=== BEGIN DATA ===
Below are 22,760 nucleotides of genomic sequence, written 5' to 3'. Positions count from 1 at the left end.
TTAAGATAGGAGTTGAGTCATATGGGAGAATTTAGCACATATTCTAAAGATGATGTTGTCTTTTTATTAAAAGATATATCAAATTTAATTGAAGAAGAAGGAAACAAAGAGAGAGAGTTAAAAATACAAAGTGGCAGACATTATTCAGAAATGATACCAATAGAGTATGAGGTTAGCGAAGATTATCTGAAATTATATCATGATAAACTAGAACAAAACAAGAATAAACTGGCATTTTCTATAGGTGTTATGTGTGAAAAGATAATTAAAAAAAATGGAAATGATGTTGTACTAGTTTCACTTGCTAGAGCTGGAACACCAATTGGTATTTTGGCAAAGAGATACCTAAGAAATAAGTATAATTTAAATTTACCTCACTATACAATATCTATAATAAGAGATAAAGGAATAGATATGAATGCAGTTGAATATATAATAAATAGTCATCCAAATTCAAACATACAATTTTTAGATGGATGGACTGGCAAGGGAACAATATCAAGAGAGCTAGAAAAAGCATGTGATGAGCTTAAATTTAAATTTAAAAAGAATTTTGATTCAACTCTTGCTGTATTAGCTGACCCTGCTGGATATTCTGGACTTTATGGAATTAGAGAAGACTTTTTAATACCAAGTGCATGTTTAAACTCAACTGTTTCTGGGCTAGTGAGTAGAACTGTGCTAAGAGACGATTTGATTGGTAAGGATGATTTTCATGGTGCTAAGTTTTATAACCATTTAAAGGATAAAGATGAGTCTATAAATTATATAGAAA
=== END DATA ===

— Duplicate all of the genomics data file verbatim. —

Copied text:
Below are 22,760 nucleotides of genomic sequence, written 5' to 3'. Positions count from 1 at the left end.
TTAAGATAGGAGTTGAGTCATATGGGAGAATTTAGCACATATTCTAAAGATGATGTTGTCTTTTTATTAAAAGATATATCAAATTTAATTGAAGAAGAAGGAAACAAAGAGAGAGAGTTAAAAATACAAAGTGGCAGACATTATTCAGAAATGATACCAATAGAGTATGAGGTTAGCGAAGATTATCTGAAATTATATCATGATAAACTAGAACAAAACAAGAATAAACTGGCATTTTCTATAGGTGTTATGTGTGAAAAGATAATTAAAAAAAATGGAAATGATGTTGTACTAGTTTCACTTGCTAGAGCTGGAACACCAATTGGTATTTTGGCAAAGAGATACCTAAGAAATAAGTATAATTTAAATTTACCTCACTATACAATATCTATAATAAGAGATAAAGGAATAGATATGAATGCAGTTGAATATATAATAAATAGTCATCCAAATTCAAACATACAATTTTTAGATGGATGGACTGGCAAGGGAACAATATCAAGAGAGCTAGAAAAAGCATGTGATGAGCTTAAATTTAAATTTAAAAAGAATTTTGATTCAACTCTTGCTGTATTAGCTGACCCTGCTGGATATTCTGGACTTTATGGAATTAGAGAAGACTTTTTAATACCAAGTGCATGTTTAAACTCAACTGTTTCTGGGCTAGTGAGTAGAACTGTGCTAAGAGACGATTTGATTGGTAAGGATGATTTTCATGGTGCTAAGTTTTATAACCATTTAAAGGATAAAGATGAGTCTATAAATTATATAGAAA